Town wants to take control of resident parking

By Joseph Domelowicz Jr.
For the Transcript

Facing a multi-million dollar budget deficit for next fiscal year and an uphill climb to win support for a Proposition 2 1/2 override next month, town officials announced this week they have severed ties with the Cambridge-based parking enforcement agency that had been running the town’s resident parking sticker program for the past two years. Officials are currently also working on a plan to have local police officers write the parking tickets overnight.

“We have taken the administration and processing of the resident sticker program in-house, and we are negotiating with the Winthrop Police to allow reserve police officers to work overnight shifts to enforce the program,” Acting Town Manager Larry Holmes said on Tuesday. “From now on, the $5 sticker fee will go right to the town and there will be no fee increases. Administration of the program will be handled with existing personnel at Town Hall, and all revenues raised from parking violations will also remain with the town.”

For the past two years, MMA Inc., a parking enforcement company of Cambridge has been processing applications and distributing the stickers to local residents, while also handling the overnight parking enforcement aspect of the program. Under the terms of the contract, Holmes said MMA received $3 from every sticker sold through the program and up to 65 percent of the revenues raised by the parking tickets.

As a result of the town’s decision to manage the program, all proceeds raised from the sale of stickers will stay with the town, as will revenues raised from parking tickets.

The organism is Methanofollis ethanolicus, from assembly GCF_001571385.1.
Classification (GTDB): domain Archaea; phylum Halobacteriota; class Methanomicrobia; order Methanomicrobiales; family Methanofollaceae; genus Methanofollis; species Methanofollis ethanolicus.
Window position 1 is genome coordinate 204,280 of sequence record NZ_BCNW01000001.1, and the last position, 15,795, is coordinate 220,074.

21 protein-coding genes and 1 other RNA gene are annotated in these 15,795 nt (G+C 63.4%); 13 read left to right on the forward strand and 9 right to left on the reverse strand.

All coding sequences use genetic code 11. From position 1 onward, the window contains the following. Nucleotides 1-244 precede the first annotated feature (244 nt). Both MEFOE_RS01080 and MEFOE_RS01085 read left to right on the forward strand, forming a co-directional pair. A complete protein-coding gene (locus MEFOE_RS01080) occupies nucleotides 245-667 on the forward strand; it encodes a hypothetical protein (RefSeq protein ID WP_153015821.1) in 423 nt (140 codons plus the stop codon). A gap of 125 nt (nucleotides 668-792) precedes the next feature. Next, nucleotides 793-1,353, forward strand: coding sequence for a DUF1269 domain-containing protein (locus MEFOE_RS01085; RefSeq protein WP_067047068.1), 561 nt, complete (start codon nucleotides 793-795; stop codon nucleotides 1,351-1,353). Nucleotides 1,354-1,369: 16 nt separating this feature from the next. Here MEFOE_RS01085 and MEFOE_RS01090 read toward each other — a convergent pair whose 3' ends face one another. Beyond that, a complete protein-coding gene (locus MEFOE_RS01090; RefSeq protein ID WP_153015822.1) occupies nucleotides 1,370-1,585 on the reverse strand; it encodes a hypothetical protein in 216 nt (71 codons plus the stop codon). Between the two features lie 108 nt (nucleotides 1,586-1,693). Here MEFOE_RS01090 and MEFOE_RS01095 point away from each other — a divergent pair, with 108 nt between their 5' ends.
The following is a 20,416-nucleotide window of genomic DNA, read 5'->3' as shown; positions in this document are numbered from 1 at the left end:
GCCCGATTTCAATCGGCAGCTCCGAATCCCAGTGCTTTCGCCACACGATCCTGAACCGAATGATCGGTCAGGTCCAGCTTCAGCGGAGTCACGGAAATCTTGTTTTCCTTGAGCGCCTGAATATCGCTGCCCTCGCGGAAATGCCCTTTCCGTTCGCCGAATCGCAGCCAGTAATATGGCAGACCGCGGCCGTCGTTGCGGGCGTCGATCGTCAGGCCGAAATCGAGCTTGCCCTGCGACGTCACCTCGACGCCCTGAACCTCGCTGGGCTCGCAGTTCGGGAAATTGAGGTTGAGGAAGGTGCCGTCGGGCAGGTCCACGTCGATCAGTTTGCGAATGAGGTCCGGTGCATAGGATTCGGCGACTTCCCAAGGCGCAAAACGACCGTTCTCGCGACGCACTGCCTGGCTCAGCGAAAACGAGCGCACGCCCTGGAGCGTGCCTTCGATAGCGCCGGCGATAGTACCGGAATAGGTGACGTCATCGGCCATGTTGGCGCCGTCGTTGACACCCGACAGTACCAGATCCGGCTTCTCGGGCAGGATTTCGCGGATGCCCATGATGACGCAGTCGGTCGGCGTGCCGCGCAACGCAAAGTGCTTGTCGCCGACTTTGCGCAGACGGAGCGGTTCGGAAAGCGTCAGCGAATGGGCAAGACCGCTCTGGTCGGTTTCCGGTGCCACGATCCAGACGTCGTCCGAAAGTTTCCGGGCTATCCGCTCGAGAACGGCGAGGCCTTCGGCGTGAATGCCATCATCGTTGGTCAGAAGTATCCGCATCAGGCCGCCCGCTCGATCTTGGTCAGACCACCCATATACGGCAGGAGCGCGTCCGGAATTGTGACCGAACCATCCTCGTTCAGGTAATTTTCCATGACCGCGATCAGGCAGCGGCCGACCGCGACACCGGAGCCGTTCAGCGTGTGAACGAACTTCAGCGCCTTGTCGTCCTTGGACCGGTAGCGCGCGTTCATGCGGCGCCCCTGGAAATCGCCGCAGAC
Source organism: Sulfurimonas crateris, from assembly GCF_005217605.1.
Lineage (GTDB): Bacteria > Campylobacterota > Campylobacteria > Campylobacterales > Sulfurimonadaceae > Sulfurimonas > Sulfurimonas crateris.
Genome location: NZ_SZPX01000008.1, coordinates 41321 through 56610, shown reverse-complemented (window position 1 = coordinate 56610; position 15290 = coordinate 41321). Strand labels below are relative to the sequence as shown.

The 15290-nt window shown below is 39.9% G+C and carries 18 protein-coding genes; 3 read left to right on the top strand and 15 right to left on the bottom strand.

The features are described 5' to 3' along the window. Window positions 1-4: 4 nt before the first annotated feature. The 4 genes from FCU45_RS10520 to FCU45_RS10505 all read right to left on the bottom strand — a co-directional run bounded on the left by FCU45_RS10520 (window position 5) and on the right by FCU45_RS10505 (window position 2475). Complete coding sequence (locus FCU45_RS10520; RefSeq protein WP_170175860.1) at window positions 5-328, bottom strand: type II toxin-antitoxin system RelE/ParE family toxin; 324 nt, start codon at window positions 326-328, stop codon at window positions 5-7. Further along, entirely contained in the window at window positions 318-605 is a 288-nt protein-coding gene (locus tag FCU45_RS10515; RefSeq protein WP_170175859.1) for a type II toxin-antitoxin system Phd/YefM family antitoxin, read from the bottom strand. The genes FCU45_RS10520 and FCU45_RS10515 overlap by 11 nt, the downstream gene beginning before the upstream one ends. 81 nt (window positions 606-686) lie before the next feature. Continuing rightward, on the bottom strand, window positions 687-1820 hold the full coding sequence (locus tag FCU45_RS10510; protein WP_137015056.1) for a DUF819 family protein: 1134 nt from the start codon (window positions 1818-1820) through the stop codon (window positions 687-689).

“The town accountant [Michael Bertino] has been looking for ways to maximize our revenues, and this is one way we think we can maximize the revenues being raised,” said Holmes. “The goal is not to write more parking tickets, but to hold onto the revenues raised from parking tickets already being written.”

The next step will be to come to agreement with the Police Officers Union, to allow reserve police officers to work overnight shifts, on dedicated parking enforcement detail. Holmes said the reason behind using reserve officers is they aren’t full-time employees and therefore won’t cost the town as much, because they won’t have to be paid a full salary and benefits. Under this arrangement, the reserve officers would be paid as hourly employees and most likely won’t work full-time hours.

As an added advantage, Winthrop reserve officers would be trained, sworn officers, so that if an emergency requires more than the usual overnight staffing, the reserve officers could be pulled off parking enforcement to briefly assist the full-time officers working their shifts.

“I don’t want to comment on the possibility of using reserve officers in that role, at this time because that is still a point that is in negotiations,” said Executive Officer Lieutenant Terence Delehanty. “However, the main goal is to get that [parking enforcement] program back into the Winthrop Police Department. “Bringing this program back into the department, regardless of how it is staffed, will give us the flexibility that we need to operate more efficiently on that shift.”

Delehanty noted that with the budget cuts that have already been made in the department, the overnight, a.m. shift has already been hurt by staff reductions.

“In extreme cases, this would give us the ability to add another officer or two during an emergency, and then they would be released back to the parking enforcement duty,” said Delehanty. “The town could get more bang for its buck.”

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